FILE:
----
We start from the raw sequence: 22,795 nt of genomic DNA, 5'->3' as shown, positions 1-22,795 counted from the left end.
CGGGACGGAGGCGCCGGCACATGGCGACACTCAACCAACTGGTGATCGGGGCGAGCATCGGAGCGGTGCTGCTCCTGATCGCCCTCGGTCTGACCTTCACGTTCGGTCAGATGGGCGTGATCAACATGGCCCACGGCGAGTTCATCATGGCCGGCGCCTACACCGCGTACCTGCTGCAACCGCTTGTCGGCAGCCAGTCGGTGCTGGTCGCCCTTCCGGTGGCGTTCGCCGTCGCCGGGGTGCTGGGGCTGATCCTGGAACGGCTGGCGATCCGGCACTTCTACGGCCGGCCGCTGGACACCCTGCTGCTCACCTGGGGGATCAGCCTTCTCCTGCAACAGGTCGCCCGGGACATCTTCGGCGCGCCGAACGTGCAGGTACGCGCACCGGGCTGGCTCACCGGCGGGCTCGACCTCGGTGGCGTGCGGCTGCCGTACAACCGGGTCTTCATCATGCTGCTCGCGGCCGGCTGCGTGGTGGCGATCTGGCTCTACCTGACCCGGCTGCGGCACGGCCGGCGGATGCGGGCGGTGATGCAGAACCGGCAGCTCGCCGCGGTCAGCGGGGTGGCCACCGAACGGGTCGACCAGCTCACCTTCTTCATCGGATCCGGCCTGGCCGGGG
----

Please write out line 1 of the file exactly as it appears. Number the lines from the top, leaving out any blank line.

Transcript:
We start from the raw sequence: 22,795 nt of genomic DNA, 5'->3' as shown, positions 1-22,795 counted from the left end.